Last week I shared a number of real-life examples from innovative nonprofits taking creative steps to connect meaningfully to their supporters during these trying times. While staying connected, some organizations are succeeding in stepping up both their marketing and fundraising communications to the next level.
I promised today I’d share an example of a straight-up email appeal. Actually, it’s more than an appeal.
Because every communication you have with folks today must be more than business as usual.
It’s got to be empathic.
Let’s face it. All folks are thinking about today is coronavirus. If you ignore this fact, you’ll come across as out of touch and even insensitive. So begin every communication with some acknowledgement of what people are going through. Not just you. Them.
Check in with people and ask them how they’re doing. This is actually always a good way to begin. We do it more in our personal lives (oddly, particularly with strangers). You ask the clerk at the counter “How’s it going?” You leave the store saying “Have a nice day.” In fact, one of the hallmarks of a culture of philanthropy is you’ll find staff always asking each other “How can I help you today?” [See “Fundraising Bright Spots”]
Silver lining of this pandemic? Rediscover the power of empathy. Take this opportunity to connect the dots between the problem you lay out and the solution with which the donor can be helpful. This is solid, basic fundraising – the way it should always be practiced but too often is not. Use this opportunity to be better.
It’s got to be innovative.
Remember, this is not ‘business as usual.’ Already every nonprofit and their dog are sending out messages related to this crisis. What will get your messages to stand out? Lots of things come to mind, including great subject headlines, compelling images and graphics, engaging stories and an authentic tone. All the basics apply.
Practice solid fundraising, of course, but try to add in a little bit of something extra. Novelty. Fun. Inspiration. Prayer. Social action. Whatever is best suited to your particular brand and community.
Silver lining of this pandemic? Many of your familiar, tired strategies were probably due for a change anyway. This is an opportunity to reject the status quo, develop new skills and consider fresh initiatives that may, ultimately, serve you far better than the ones you’ve been using.
TIME TO SHARE AN EMAIL EXAMPLE: APPEAL PLUS
A Message from the Playhouse
How we will make it through these difficult times. View in browser. Support Us. Thousands of artists and staff members rely on the performing arts…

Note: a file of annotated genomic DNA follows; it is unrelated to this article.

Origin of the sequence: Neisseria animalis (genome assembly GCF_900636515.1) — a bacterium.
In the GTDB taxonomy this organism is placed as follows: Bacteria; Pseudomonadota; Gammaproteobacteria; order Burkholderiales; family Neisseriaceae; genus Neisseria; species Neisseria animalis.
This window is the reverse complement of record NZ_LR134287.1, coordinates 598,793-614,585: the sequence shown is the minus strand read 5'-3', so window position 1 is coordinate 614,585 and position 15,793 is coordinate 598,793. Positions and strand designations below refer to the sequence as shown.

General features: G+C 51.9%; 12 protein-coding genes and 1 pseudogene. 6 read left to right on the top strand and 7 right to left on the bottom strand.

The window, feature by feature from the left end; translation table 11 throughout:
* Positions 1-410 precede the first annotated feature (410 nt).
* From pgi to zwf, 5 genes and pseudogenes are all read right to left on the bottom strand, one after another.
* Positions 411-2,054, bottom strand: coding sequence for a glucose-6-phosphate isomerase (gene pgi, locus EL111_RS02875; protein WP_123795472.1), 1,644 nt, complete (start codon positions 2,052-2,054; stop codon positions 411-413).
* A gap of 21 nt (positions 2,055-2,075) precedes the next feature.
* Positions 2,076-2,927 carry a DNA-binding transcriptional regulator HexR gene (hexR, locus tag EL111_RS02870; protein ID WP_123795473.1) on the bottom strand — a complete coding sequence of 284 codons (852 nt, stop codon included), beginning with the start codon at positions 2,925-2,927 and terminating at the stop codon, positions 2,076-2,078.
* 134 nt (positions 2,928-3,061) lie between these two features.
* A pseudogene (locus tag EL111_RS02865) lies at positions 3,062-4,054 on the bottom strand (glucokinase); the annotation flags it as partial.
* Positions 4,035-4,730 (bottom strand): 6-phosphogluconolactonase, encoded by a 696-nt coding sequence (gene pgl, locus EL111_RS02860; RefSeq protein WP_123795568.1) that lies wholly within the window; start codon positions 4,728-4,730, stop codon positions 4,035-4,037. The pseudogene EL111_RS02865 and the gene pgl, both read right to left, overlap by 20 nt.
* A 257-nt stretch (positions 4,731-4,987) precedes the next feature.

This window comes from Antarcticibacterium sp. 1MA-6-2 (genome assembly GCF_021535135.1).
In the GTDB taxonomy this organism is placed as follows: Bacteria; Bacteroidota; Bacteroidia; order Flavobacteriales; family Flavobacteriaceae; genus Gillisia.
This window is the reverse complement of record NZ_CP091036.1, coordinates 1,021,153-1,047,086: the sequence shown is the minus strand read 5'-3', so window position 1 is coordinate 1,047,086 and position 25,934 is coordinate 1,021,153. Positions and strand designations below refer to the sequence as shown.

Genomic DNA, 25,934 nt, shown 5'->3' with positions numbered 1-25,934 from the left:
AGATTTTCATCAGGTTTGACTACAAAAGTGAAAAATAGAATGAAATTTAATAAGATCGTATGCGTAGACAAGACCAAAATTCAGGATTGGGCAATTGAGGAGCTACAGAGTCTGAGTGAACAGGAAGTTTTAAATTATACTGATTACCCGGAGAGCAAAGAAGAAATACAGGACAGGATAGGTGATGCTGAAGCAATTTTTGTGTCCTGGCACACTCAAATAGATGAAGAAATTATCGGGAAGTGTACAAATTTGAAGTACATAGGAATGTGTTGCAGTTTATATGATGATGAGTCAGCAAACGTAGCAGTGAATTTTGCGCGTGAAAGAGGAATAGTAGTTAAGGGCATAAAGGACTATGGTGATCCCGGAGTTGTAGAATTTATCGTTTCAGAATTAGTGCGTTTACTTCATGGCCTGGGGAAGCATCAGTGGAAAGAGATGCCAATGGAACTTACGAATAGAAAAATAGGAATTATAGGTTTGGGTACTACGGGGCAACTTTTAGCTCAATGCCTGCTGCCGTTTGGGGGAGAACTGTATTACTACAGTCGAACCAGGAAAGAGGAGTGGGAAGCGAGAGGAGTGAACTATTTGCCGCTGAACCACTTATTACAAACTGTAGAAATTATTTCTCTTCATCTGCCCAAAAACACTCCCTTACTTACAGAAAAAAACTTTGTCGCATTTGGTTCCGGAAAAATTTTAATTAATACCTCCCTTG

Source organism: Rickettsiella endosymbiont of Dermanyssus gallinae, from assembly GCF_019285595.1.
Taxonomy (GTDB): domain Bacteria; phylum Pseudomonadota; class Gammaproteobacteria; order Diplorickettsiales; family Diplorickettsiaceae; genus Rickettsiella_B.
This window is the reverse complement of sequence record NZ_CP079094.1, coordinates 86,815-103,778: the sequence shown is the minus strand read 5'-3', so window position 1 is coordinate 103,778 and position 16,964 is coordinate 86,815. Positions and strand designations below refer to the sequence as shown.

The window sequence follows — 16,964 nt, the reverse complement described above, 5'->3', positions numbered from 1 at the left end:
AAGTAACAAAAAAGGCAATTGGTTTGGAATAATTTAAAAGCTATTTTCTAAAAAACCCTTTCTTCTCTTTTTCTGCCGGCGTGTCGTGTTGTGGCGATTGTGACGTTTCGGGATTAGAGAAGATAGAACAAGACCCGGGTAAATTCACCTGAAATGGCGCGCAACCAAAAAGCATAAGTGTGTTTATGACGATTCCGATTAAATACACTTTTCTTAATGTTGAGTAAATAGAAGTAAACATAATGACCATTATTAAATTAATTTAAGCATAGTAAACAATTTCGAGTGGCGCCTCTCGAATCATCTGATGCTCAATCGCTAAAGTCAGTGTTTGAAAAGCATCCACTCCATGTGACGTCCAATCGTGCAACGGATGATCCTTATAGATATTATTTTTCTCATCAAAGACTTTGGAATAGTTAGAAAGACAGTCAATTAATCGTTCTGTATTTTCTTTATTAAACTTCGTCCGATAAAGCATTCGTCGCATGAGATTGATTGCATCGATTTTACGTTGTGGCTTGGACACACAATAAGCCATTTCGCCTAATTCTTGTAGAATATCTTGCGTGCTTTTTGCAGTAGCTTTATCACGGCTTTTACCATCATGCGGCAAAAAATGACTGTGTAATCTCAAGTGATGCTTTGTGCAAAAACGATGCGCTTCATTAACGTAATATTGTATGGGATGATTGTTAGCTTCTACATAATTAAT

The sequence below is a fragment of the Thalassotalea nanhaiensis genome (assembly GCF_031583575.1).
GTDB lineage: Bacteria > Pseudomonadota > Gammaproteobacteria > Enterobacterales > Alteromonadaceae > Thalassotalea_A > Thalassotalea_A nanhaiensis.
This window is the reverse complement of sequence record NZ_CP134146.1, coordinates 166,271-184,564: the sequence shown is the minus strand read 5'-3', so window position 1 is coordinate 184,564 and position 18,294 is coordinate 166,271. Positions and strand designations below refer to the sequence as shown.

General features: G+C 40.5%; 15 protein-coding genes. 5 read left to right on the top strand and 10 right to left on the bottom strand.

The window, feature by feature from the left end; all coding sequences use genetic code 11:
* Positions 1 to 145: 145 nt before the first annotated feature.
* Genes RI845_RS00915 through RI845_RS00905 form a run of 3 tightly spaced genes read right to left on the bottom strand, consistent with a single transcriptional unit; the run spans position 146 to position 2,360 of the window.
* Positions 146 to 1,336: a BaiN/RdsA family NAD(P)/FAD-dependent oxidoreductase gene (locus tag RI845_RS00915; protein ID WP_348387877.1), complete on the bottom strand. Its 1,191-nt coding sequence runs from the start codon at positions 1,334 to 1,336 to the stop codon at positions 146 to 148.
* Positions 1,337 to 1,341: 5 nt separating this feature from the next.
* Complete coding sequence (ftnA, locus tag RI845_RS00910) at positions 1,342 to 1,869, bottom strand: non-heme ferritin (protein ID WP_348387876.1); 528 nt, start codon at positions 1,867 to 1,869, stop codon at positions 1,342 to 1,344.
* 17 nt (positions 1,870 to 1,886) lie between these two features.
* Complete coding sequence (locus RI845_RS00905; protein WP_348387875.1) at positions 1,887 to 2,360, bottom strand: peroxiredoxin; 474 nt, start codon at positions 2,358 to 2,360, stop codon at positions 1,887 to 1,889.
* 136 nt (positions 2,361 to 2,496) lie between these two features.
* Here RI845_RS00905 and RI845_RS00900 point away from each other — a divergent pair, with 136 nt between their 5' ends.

How Would You Evaluate this Email?
I’ll take you through the process I use to audit a communication like this one. This is why you’re enrolled in ‘Clairification School’ – to learn how to do these things without my help, right? [By the way, if this is one of your free articles, and you’re not yet enrolled, there’s no time like the present. I’ve got lots more stuff coming to help you through this crisis. Your support means a lot, as it makes it possible for me to continue helping you – plus oodles of nonprofits without budgets for coaching, classes and consultation. Okay… ‘pledge drive’ is now over!]
8-Point Communication Audit Process
Subject headline and preview pane:
- Would you open that email?
- If yes, why?
- If no, why?
Body of email:
- What looks good about it?
- What looks not so good?
- Would it inspire you to take the requested action?
- If so, why?
- If not, why not?
I encourage you to read the above example carefully. Think through the answers to these questions yourself because you’ll likely get more out of this if you do.
Seriously, I mean it. We learn best by doing.
This may help: Take three minutes and jot down your answers to the first three questions on a piece of paper or your screen. I want to know if what was in the subject headline (“A Message from the Playhouse”) or the email preview pane (“How will we make it through these difficult times. View in browser. Support Us. Thousands of artists and staff members rely on the performing arts…”) would have caused you to open the email or hit ‘delete.’
Now take a look at the email in its entirety and jot down your answers to questions 4 – 8. There is no one right answer. Your perception is as valid as mine. We won’t always agree. I’ve worked with a lot of nonprofits, over nearly four decades, so generally have an idea of what works/doesn’t work. But… every organization is different. So feel free to disagree – and tell me why in the comments section below.
Ready to know my answers?
Would you open that email? Yes or no? Why?
You’d likely open it if you’re already a constituent of this organization. Especially today, because you’ll want to know if they’re still open and how they’re handling things during this pandemic. I opened it, because I’m both a subscriber and donor.